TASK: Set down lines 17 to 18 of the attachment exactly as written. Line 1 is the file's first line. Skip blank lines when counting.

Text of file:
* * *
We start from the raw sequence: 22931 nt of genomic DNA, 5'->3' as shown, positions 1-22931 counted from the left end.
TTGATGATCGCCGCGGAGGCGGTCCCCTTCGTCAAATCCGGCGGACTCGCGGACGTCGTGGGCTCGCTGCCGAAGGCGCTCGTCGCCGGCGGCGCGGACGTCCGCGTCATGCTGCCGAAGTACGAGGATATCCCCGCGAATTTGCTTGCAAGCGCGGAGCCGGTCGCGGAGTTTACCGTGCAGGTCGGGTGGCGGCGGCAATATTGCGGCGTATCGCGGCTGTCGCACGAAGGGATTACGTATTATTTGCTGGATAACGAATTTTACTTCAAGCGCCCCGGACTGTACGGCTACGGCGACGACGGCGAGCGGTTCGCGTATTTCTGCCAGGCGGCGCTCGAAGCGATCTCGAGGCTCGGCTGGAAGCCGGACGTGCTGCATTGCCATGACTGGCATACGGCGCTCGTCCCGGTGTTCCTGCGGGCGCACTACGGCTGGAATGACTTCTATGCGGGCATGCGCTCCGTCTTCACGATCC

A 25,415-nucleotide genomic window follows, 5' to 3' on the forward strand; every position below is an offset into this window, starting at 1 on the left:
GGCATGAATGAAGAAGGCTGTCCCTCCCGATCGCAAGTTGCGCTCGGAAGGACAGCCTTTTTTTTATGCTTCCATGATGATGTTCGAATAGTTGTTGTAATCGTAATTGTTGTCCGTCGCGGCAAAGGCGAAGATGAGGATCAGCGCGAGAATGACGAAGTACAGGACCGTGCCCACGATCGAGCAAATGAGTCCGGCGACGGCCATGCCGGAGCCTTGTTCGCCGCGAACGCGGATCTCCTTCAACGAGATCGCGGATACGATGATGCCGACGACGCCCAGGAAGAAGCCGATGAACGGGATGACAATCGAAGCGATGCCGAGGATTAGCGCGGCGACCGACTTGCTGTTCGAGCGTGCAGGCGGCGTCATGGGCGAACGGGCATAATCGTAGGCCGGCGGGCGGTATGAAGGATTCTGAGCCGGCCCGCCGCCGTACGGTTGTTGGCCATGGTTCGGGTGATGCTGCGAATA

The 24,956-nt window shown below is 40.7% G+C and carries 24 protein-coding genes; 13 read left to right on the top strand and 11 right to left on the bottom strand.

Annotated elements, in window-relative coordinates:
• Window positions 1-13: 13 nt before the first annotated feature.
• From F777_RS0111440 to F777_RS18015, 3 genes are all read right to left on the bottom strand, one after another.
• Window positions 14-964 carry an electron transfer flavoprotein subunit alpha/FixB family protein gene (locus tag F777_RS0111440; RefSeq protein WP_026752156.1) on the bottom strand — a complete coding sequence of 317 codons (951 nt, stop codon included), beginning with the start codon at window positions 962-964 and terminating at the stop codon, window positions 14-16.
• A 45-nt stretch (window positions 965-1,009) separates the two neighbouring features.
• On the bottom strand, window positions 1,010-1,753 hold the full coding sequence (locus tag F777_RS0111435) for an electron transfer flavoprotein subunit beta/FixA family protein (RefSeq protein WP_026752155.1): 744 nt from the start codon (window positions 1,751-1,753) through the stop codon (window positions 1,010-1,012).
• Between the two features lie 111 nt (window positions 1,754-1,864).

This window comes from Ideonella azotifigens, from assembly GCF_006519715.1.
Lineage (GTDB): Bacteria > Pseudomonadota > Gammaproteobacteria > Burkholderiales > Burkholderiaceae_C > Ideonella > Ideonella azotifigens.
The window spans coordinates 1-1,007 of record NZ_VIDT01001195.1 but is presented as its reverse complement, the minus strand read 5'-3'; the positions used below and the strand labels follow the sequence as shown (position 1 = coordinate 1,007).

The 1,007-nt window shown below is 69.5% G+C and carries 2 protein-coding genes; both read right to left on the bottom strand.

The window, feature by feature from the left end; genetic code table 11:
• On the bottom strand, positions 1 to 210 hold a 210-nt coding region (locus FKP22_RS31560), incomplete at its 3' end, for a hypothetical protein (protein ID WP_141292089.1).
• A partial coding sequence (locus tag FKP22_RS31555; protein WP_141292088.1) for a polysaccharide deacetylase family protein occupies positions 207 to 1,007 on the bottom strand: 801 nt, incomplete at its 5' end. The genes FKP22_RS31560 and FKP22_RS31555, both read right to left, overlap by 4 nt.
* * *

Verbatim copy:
The window, feature by feature from the left end; genetic code table 11:
• On the bottom strand, positions 1 to 210 hold a 210-nt coding region (locus FKP22_RS31560), incomplete at its 3' end, for a hypothetical protein (protein ID WP_141292089.1).